Interview with an Indigenous Chef: Anthony L. Warrior

Name: Anthony L. Warrior
Location: Nebraska Indian Community College – Santee, NE
Education/background: Bachelor of Business Management/Human Resources
Business name: Warriors’ Palate Catering and Consultation
Tribal affiliation: Absentee Shawnee/Mvskoke-Father; Sicangu Lakota-Mother

Indigenous man in traditional headpiece standing at podium that reads "2022 Indigenous Peoples Summit"
Anthony L. Warrior

What led to your passion for indigenous foods?
I believe it started when I was a young man participating in tribal ceremonies in Oklahoma. I was fascinated watching the grandmothers and mothers that we’re cooking for their families and guests. I think it really blossomed when I became a chef in the native casinos and was asked to prepare traditional native meals. This was difficult at the time as the native ingredients were not readily available or approved to be served in revenue areas. Post-COVID shutdown there has been an increase in interest in finding sustainable food pathways and seeking native knowledge in medicinal practices.

Why do you think it’s important to make traditional foods accessible for Native communities?
I constantly preach to the choir that our traditional foods were once not only used for sustenance but to build a healthy community system through building worth, identity, and healthy foundations. We are also understanding that being connected to our areas for thousands of years has built genetic qualities reflecting from our foods.

What is the importance of an indigenous diet for a healthy lifestyle?
We are currently seeing the detrimental effects of the Western diet on native populations and people worldwide. We are also seeing an increase in depression, violence and early deaths in communities they have relied heavily upon the commodity food systems for sustenance. With the increase in reliance upon Western medicine to treat the effects, we are also seeing a slow poisoning of our populations. This is leading not only to the loss of individuals’ way of life, but also an economical dependence upon the health systems.

What ways are you involved in the education, restoration and accessibility of traditional Native foods?
Within the Nebraska Indian Community College, we are creating a platform to build tribal nation-building through increasing education and knowledge into the communities with the development of curriculum. My part of the development is to build the strong foundation for individuals to reclaim their individuality once again through their tribal contributions to the world and create psychological behavior changes that reverse the effects of colonialization in our learning attitudes. As you can probably guess this has been a difficult process as we are heavily dependent upon the economic system we live in. By enforcing the usage of this current system to develop prosperity amongst our growers and Tribal influences, we can hopefully produce sustainability.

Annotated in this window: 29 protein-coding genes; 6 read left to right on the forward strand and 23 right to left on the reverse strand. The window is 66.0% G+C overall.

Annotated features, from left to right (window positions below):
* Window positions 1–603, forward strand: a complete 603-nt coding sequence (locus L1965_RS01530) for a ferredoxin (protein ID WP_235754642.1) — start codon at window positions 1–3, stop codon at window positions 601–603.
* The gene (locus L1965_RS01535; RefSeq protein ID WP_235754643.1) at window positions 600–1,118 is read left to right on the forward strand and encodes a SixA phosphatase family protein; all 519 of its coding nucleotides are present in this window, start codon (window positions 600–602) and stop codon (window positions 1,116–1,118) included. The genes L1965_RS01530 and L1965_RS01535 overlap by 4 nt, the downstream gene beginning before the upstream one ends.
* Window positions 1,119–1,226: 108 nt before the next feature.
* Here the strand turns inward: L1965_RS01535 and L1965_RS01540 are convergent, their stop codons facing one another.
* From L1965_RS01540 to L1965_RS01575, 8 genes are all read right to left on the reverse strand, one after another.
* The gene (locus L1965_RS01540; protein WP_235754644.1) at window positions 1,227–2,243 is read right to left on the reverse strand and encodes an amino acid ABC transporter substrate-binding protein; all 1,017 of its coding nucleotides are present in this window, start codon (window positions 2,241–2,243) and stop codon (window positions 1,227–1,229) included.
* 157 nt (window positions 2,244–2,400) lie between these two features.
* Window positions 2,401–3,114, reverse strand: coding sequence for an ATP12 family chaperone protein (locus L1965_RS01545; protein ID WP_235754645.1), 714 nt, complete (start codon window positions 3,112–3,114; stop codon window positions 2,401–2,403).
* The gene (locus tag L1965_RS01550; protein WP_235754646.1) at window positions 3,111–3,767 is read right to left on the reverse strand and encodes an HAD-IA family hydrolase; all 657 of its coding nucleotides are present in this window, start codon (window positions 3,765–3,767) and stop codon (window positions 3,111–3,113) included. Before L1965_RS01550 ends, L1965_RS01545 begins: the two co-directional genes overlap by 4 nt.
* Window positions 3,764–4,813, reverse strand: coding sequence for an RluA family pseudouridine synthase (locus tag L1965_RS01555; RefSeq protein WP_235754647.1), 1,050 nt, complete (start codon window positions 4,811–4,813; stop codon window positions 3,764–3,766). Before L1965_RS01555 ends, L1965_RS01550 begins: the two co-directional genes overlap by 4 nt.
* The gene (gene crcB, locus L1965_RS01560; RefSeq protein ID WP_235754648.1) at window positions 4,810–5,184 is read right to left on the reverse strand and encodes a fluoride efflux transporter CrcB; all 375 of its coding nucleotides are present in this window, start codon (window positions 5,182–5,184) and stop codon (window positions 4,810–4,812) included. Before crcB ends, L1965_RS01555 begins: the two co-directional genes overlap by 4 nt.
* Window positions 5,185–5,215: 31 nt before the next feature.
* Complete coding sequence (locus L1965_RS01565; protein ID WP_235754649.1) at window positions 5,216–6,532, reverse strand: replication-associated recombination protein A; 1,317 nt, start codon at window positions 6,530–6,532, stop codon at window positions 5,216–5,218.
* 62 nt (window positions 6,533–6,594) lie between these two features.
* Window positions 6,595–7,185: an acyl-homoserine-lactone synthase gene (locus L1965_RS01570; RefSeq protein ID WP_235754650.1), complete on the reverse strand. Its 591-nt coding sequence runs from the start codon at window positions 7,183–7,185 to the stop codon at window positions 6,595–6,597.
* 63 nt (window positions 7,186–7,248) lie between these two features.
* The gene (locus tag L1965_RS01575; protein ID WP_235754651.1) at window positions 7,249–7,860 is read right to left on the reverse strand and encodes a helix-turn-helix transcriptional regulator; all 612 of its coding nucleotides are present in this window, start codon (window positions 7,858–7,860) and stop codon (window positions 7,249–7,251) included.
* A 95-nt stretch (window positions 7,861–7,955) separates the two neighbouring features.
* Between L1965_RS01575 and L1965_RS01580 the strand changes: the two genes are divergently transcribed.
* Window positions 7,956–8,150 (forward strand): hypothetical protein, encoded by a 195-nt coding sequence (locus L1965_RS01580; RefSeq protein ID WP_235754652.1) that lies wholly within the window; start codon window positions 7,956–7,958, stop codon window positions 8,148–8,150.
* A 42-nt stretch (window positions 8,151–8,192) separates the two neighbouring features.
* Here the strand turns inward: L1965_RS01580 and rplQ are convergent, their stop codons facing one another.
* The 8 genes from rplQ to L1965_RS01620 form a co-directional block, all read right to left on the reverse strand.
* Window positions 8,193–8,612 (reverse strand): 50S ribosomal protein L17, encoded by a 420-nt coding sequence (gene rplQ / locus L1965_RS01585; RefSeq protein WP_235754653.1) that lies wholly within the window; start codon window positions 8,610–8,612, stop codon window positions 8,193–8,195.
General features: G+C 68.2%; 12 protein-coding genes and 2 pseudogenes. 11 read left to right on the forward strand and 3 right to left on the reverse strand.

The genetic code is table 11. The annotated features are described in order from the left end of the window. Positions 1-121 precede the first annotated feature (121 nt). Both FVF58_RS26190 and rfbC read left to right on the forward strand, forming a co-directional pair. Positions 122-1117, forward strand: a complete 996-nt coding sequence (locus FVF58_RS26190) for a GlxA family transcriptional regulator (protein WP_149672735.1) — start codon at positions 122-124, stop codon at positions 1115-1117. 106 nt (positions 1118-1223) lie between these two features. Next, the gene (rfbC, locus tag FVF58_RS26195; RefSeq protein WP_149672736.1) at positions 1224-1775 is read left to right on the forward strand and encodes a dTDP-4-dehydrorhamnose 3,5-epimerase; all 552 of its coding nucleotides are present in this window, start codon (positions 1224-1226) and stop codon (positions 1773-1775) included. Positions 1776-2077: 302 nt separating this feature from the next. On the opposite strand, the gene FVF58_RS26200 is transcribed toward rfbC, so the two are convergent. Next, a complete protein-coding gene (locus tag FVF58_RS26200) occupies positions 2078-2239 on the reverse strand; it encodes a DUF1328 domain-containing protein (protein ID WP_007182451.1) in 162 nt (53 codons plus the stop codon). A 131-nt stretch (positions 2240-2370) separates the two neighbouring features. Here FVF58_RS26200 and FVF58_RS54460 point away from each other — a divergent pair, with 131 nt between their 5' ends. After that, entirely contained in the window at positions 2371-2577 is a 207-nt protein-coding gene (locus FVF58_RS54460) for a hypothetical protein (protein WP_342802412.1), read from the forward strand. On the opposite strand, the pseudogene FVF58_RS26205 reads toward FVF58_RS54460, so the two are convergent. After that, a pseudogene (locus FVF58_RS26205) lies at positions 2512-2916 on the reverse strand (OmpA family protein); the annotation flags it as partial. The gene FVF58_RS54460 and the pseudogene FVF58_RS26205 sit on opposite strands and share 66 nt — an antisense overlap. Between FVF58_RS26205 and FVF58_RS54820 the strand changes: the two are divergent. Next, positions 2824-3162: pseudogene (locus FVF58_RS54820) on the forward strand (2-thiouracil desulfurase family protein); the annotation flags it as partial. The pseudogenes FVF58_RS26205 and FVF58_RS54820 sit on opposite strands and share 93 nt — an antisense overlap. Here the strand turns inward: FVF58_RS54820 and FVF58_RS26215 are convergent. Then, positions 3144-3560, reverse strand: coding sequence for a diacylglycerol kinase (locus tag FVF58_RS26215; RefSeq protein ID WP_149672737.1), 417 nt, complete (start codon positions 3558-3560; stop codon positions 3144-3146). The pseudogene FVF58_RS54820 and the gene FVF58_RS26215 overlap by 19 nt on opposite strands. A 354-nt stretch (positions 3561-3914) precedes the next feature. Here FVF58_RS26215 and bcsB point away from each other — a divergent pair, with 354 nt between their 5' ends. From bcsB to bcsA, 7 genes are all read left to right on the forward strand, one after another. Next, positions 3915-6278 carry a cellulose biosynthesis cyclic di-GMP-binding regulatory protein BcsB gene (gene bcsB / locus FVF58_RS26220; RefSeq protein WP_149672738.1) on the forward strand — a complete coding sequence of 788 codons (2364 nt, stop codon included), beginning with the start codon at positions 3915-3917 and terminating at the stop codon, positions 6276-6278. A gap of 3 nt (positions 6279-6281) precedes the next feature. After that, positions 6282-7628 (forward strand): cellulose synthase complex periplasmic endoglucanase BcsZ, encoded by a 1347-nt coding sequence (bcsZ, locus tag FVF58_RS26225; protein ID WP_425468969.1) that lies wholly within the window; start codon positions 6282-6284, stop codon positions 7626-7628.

How can community members be involved and support the cause of restoring and protecting indigenous food systems?
Community members in our area must continue to build strength and its leadership, supply education to embrace loss of culture, and dedicate their holistic health into understanding why these changes will continue to heal their families and their futures. I encourage those knowledge keepers to work closely with educational units such as the Nebraska Indian Community College to help document and endorse the practices that we are currently retaining and growing. I would also like the communities to begin to incorporate the traditional foods back into their ceremonies and their daily diets at least 2-3 times a week. This will hopefully encourage our growers to produce more product.

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